Workforce planning and development

An evaluation of virtual physiotherapy as an alternative to in-person treatment.

Until recently, virtual physiotherapy services represented the minority of support offered by the private and public healthcare sectors. The Covid-19 outbreak created a sudden need for digital health services to be rolled out more widely.

Ascenti wanted to use its dataset of 27,000+ virtual appointments to see how results for online physiotherapy compared with those for in-clinic care and to gather views from patients and clinicians to enable further improvement.

Integrating Physiotherapy into an Adult Social Care Occupational Therapy service.

The Occupational Therapy (OT) service at Leicester City Council (LCC) faced some difficulties when they were working with a person who required Physiotherapy (PT) input in the community. Namely the long waitlist for input and an inability to establish a person’s baseline level of mobility when this was needed before recommending care packages, equipment or adaptations. The impacts on LCC were an increased need for formal care, equipment and adaptations as well as increases in OT staff’s workloads and/or delays in picking up new cases. Additionally, the cost to the person is highlighted as delays in accessing PT input can lead to further deterioration in their abilities (dependence) and/or the need to wait longer for equipment/ adaptations which may put them at risk.

The benefits of providing a local serial casting service for children and young people in Powys.

Serial casting is a common conservative intervention for children and young people who are idiopathic toe walkers, or who have cerebral palsy and develop calf muscle contracture. The main aims of serial casting are to improve calf muscle length, walking pattern and efficiency. There is a strong evidence base showing serial casting is effective in improving calf muscle length. Historically in the large and rural county of Powys serial casting has been provided by out-of-county hospitals, making access difficult and involving children, young people and their families travelling long distances. A local physiotherapy-led serial casting service has been piloted within Powys for the last 1 year and 9 months, with capacity to provide treatment in local hospitals and schools as well as client´s homes. A retrospective audit was carried out to assess the benefits and effectiveness of this service.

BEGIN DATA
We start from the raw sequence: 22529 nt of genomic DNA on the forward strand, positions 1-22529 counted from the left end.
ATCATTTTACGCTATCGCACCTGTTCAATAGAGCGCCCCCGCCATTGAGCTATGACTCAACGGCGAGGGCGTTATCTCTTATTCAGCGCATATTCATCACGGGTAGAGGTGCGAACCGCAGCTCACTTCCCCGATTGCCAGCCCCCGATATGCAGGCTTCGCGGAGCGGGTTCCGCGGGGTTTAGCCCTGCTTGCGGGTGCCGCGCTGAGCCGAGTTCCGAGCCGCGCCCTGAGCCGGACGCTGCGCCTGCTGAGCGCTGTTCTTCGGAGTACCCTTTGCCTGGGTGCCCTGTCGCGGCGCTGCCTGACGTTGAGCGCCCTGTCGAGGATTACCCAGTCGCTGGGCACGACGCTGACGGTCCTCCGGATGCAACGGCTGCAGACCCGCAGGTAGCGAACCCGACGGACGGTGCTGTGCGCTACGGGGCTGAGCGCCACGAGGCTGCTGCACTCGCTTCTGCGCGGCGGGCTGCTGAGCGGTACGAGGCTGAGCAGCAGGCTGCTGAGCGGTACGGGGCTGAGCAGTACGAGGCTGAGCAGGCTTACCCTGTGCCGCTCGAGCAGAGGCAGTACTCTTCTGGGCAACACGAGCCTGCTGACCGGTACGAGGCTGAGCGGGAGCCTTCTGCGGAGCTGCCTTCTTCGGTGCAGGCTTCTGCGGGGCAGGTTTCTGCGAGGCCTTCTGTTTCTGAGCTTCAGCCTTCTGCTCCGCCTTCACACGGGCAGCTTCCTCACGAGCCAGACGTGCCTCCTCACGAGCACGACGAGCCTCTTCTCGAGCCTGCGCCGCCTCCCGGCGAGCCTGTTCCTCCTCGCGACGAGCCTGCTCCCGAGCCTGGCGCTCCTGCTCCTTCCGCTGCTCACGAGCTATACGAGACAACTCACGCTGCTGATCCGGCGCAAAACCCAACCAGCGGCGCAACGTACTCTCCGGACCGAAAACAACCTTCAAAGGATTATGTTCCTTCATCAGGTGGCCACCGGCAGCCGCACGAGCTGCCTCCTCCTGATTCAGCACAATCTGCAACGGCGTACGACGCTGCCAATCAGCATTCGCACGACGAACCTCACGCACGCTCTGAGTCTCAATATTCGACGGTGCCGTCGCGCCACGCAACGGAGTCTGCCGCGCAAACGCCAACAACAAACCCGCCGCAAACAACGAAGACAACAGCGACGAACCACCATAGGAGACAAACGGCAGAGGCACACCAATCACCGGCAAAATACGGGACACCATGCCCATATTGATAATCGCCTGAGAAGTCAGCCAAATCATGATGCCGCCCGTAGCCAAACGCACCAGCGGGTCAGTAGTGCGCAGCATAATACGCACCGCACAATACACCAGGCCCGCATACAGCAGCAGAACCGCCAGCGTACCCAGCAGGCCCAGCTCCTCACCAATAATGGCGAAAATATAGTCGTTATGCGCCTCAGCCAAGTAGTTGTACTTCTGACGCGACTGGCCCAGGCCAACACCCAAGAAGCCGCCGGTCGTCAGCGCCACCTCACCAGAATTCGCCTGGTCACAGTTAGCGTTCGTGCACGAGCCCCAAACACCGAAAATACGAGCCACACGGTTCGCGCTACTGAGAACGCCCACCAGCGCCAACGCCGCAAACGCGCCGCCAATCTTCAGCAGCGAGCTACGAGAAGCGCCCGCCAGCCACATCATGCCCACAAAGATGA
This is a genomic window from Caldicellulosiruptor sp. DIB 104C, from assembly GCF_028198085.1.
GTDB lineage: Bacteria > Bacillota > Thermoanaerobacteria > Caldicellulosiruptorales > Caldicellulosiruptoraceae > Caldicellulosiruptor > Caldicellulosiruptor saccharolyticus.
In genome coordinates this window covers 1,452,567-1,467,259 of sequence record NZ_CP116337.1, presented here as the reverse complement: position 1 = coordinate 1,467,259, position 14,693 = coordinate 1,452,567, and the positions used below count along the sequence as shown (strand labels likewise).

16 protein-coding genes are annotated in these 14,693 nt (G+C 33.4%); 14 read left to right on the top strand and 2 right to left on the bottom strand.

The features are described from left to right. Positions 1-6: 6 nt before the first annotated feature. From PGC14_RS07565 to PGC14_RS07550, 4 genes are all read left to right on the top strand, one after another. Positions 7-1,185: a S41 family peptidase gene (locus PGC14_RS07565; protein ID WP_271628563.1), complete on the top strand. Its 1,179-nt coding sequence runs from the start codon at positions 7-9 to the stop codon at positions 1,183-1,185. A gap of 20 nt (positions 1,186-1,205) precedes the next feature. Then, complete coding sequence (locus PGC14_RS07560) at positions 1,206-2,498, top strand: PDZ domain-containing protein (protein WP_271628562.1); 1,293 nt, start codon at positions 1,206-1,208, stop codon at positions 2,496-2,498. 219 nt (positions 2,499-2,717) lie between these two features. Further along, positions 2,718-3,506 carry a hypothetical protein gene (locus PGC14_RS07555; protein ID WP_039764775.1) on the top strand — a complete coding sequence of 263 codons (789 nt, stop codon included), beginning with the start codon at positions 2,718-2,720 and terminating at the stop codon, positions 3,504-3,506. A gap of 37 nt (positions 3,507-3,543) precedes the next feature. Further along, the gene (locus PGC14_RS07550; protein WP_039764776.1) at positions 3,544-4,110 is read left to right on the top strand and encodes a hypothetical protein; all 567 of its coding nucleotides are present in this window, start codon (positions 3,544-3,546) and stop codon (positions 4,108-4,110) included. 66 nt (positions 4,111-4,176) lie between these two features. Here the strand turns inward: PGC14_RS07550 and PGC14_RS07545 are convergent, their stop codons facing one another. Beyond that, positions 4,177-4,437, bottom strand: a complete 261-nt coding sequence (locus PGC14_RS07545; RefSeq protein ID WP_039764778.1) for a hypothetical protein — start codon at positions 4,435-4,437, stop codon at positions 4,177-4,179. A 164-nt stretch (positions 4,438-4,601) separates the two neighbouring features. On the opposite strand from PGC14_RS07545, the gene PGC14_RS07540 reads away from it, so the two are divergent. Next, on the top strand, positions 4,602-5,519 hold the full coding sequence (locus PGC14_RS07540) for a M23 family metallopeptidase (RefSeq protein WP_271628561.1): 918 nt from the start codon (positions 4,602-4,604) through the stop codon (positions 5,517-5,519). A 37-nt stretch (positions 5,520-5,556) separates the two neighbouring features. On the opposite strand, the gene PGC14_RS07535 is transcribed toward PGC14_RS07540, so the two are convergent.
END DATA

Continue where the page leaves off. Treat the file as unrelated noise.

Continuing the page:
Testing models of Integrated working in acute hospital wards to scope models of healthcare for the future.

With a national picture of a shortfall of qualified nurses and continued NHS cost improvements, Sheffield teaching hospitals wanted to test using Integrated wards to scope new models of healthcare for the future. Aiming to be cost efficient, whilst delivering high quality care to patients and creating an improved working environment for staff. The project looked for ways to share skills and work more closely between the therapy and nursing professions, to avoid duplication, deliver the care patients need in a timely way and optimise time for each Profession to give their expertise to the patients who need it.